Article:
I have a question regarding some peculiar staining I am getting. Sorry for
the long post.
The goal is to identify lesion size by looking at the area of dead cells
using enzyme histochemical analysis.
Fresh bovine liver (ex vivo) is treated with high intensity focused
ultrasound, to form distinct lesions. Immediately following treatment the
tissue is immediately frozen (embedded in OCT using cooled isopentane). 6-8
um sections are taken and incubated with NADH + nitroblue tetrazolium in
buffer (Ringers and PBS) and then rinsed in DI water before being mounted in
aqueous mounting medium (as described by Neumann RA et al. 1991 "Enzyme
histochemical analysis of cell viability after argon laser-induced
coagulationn necrosis of skin"). Negative control is untreated liver,
positive control is cooked liver.
Results and problem:
Control tissue and untreated tissue stains very nicely. We see a purple
stain localized to the cytoplasm of the cells as expected from the formazan
produced from the reaction. The surrounding ECM is not stained, nor are the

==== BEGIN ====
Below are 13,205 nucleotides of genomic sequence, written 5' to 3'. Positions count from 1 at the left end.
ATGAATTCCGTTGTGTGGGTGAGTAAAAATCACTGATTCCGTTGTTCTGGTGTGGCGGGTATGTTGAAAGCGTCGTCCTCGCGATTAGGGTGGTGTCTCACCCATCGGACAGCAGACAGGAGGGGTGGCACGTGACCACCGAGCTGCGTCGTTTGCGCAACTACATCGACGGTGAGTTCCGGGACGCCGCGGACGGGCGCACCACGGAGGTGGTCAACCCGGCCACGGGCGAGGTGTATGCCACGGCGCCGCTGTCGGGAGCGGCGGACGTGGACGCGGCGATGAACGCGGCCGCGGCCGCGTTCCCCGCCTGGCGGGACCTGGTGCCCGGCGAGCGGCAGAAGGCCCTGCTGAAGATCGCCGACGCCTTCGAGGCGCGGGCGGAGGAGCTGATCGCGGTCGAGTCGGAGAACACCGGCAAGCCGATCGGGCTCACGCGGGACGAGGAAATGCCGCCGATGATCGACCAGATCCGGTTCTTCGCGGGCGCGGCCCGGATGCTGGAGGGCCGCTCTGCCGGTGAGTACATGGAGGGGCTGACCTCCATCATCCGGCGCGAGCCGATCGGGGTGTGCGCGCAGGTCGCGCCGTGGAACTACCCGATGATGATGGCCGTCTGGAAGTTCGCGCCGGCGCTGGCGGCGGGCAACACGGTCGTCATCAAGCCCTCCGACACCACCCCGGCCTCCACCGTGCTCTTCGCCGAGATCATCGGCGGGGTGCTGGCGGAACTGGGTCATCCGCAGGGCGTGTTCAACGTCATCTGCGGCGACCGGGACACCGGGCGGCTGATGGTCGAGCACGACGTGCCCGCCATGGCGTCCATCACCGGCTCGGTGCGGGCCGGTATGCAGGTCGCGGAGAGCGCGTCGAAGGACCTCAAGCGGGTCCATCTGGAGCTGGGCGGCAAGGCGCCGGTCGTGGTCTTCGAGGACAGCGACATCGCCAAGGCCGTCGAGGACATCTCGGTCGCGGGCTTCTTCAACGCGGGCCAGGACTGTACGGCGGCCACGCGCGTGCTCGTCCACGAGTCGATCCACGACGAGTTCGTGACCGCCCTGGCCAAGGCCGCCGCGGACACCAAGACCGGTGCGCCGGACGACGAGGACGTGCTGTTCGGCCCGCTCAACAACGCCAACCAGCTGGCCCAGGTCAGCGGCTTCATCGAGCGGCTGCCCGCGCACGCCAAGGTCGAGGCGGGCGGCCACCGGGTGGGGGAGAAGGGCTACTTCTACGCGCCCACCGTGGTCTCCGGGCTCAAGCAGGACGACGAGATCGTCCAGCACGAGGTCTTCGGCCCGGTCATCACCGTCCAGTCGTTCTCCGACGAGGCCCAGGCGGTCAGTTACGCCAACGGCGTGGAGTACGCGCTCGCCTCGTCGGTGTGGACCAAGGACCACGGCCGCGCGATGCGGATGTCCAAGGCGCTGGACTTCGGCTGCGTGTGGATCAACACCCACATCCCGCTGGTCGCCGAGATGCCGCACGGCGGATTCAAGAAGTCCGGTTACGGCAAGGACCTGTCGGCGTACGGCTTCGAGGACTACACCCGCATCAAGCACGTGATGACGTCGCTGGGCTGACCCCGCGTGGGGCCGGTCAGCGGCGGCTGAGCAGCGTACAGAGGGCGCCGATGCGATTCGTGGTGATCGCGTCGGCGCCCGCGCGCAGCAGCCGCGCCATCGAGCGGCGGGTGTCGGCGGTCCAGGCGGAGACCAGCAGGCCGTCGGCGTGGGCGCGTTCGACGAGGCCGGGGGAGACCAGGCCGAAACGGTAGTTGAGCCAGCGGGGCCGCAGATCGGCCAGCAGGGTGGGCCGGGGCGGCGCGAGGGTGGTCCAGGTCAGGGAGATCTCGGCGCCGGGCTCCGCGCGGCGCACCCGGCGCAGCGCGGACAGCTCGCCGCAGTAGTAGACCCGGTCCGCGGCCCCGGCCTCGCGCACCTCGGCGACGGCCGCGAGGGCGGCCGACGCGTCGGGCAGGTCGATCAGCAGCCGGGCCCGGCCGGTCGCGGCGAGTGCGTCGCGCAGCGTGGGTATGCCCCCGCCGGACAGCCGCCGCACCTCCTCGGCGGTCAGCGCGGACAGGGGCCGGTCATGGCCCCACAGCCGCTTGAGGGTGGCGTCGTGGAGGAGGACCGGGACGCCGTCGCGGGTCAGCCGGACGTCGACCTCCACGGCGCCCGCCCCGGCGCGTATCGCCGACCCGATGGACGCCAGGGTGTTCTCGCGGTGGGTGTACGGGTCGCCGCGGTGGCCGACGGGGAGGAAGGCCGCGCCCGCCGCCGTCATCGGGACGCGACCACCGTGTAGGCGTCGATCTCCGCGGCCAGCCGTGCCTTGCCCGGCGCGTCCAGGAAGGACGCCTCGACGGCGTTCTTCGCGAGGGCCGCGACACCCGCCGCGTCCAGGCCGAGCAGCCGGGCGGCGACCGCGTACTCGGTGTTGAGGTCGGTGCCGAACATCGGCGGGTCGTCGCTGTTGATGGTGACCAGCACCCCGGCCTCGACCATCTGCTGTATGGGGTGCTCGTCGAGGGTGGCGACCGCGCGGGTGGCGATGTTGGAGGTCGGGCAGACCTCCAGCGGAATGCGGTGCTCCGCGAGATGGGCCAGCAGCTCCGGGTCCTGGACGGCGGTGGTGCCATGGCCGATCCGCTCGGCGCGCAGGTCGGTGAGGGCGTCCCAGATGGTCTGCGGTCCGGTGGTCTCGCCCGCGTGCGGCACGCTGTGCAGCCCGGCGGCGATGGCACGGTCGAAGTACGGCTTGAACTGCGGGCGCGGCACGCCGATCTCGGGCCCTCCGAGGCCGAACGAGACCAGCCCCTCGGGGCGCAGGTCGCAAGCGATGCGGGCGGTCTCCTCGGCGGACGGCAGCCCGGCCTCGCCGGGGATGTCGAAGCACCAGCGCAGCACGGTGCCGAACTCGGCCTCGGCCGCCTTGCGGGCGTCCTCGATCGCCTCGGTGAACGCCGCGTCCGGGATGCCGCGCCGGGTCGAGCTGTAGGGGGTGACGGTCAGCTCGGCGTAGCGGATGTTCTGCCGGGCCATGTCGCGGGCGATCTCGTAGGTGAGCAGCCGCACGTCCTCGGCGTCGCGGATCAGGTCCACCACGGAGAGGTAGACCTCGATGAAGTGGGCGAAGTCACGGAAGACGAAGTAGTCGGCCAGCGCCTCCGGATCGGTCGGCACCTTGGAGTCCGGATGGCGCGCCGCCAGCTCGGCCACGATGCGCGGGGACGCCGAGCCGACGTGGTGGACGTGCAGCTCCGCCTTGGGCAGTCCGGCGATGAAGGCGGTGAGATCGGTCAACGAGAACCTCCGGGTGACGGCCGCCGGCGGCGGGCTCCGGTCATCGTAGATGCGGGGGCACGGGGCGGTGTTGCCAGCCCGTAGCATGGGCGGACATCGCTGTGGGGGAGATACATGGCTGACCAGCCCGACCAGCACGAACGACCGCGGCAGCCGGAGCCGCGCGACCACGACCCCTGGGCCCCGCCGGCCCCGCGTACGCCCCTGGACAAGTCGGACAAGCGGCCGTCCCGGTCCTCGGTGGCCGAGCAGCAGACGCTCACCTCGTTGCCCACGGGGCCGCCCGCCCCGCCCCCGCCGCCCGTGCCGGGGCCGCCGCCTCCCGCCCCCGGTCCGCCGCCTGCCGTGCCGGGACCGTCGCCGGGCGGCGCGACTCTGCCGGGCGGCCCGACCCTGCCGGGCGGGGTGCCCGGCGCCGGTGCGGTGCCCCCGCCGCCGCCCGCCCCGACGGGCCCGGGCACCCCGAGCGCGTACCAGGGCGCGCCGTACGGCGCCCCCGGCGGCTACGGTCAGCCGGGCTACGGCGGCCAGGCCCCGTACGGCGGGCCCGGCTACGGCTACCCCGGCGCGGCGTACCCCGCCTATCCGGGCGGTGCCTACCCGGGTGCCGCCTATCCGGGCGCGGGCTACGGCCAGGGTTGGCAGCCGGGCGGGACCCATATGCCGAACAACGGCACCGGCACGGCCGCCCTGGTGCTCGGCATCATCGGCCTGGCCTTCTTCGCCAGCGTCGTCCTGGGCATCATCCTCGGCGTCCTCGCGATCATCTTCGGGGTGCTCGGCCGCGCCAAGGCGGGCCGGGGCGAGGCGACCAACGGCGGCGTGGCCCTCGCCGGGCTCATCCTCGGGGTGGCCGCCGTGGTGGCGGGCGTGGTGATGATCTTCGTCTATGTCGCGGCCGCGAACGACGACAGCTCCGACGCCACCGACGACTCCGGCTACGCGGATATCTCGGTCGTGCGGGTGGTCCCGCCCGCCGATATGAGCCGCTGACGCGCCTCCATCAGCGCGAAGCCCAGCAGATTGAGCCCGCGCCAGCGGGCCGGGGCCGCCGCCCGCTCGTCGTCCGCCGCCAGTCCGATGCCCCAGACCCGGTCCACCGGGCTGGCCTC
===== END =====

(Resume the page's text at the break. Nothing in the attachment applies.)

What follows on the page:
nuclei. The positive control and most regions of the treated tissue also
give expected results- the cells are surrounding areas are unstained.
However, in some areas of the treated tissue (in distinct geometries) we are
seeing this deep blue-black stain around the cells (the cells are not
I was wondering what this blue-black stain is. Does anyone have any ideas?
I have seem some reference to a blue-black crystalline precipitate (Novikoff
1959 and Fallon 1974) that form on lipide droplets but haven't been able to
find any further explanation. I don't even know if this is even what I am
seeing as I do not see 'crystals'.
I have just sent a picture to be posted on www.histonet.org I believe it
will take 24 hrs to get it posted on the site. Name is NADH staining
We are stumped. Any insight would be greatly appreciated.
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